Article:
The city of Bothell for the first time ever proclaimed June as Pride month in the city and will be flying a flag acknowledging the LGBTQ+ community.
The proclamation was made by deputy mayor Davina Duerr and accepted by PFLAG Bellevue/Eastside vice chair Graeme Geib. The proclamation was the first by Bothell recognizing Pride month, which is a celebration of LGBTQ+ rights commemorating the 50th anniversary of the Stonewall Riots in New York City that launched a nationwide push for human rights.
“This is really fantastic. It’s important to us and to our families and to members of the LGBTQ community in Bothell and on the Eastside,” Geib said. “Although it’s generally a fairly safe environment, not everywhere is, and public affirmation, proclamations make a difference.”
Beth Lenholt, chair of the Eastside PFLAG chapter, said in an interview that the city’s decision to recognize Pride month and fly a flag was important for people in the community.
“One of the reasons why this is so significant at this time, but any time it’s significant, because when a city issues a Pride proclamation and some of them fly the Pride flag, it’s a visible display of support for the LGBTQ+ community, and that’s important to everyone, and especially in our youth to see themselves reflected in their community,” Lenholt said.
Other cities in the area also either made proclamations or are flying rainbow flags, including Bellevue for a second year as well as Kirkland, which has recognized the month for years. Lenholt accepted and spoke at the Kirkland proclamation, saying when she walked in, a youth saw her shirt and Pride pins. While they didn’t know the proclamation was happening they were excited to see Lenholt wearing them, and stuck around to watch the ceremony.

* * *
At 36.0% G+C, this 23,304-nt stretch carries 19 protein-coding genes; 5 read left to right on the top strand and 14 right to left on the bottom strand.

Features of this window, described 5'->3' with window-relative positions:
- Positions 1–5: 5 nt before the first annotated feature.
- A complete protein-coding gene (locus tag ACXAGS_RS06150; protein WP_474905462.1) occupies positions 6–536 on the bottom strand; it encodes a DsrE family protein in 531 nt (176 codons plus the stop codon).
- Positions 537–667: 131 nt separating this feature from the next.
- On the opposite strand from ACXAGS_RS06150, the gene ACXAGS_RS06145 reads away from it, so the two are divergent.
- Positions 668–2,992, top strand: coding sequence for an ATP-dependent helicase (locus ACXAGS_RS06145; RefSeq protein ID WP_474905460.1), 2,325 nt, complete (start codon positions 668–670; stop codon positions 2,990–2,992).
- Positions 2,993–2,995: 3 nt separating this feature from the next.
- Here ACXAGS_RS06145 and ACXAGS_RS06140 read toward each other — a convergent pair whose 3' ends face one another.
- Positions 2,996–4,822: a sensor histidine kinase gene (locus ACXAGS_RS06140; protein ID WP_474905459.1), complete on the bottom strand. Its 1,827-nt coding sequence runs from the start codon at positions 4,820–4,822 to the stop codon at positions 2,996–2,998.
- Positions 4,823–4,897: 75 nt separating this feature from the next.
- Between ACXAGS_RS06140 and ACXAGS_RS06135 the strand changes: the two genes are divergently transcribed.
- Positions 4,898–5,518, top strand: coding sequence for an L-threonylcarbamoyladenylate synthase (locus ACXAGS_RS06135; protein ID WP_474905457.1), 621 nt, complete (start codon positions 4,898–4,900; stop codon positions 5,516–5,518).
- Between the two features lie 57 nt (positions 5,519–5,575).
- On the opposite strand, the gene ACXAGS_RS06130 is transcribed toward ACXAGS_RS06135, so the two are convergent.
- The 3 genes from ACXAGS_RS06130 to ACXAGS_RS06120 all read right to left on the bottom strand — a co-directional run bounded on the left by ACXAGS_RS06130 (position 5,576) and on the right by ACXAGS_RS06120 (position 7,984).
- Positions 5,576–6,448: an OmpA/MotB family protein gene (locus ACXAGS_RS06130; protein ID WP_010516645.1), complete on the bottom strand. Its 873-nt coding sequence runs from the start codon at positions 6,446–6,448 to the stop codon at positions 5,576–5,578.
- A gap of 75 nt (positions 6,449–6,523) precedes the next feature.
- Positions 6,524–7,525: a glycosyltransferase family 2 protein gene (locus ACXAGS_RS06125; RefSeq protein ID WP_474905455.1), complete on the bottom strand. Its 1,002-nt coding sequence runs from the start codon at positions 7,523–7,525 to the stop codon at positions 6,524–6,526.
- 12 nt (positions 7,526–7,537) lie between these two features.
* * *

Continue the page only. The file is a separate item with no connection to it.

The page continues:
Proclamations also become public record, which Lenholt.
“I think that’s why this is one of the reasons why it’s important to fly the flag and have proclamations that are in the archives of the city and so they’re there for historical purposes as well,” Lenholt said. “I’m just grateful that they’ve reached a point where they feel this is important.”
People can support the LGBTQ+ community by doing a number of things ranging in size, Lenholt said. This can include anything from gestures like wearing pins or shirts supporting the community to attending meetings. In particular, Lenholt is hoping to raise support for the federal Equality Act, which was recently passed by the U.S. House of Representatives. It would amend the Civil Rights Act to include protections for sexual orientation.
“During Pride month, and any time of the year, doing what you can to provide support to the LGBTQ+ community and especially our youth, will really make a difference in their lives,” Lenholt said.
PFLAG Bellevue/Eastside has events this month, including on June 17 at Bothell First United Methodist church, where a married couple from Utah will be sharing their experience of raising two gay children in the Mormon church. Additionally, at the June 20 meeting in Bellevue, writer and podcaster Matt Baume will be giving a presentation on LGBTQ+ themes in the media at the Bellevue First United Methodist Church.
Pride month was created to commemorate the Stonewall Inn riots of 1969 in New York City. At the time, police routinely harassed and arrested LGBTQ people, but gay and lesbian bars provided some sanctuary. However, after an early morning raid by police on the Stonewall Inn, riots broke out and police were pelted by bottles and other debris. The riots ultimately lasted for days and was spearheaded by transgender people and people of color. It would become a rallying cry and source of resistance and solidarity in the LGBTQ+ community.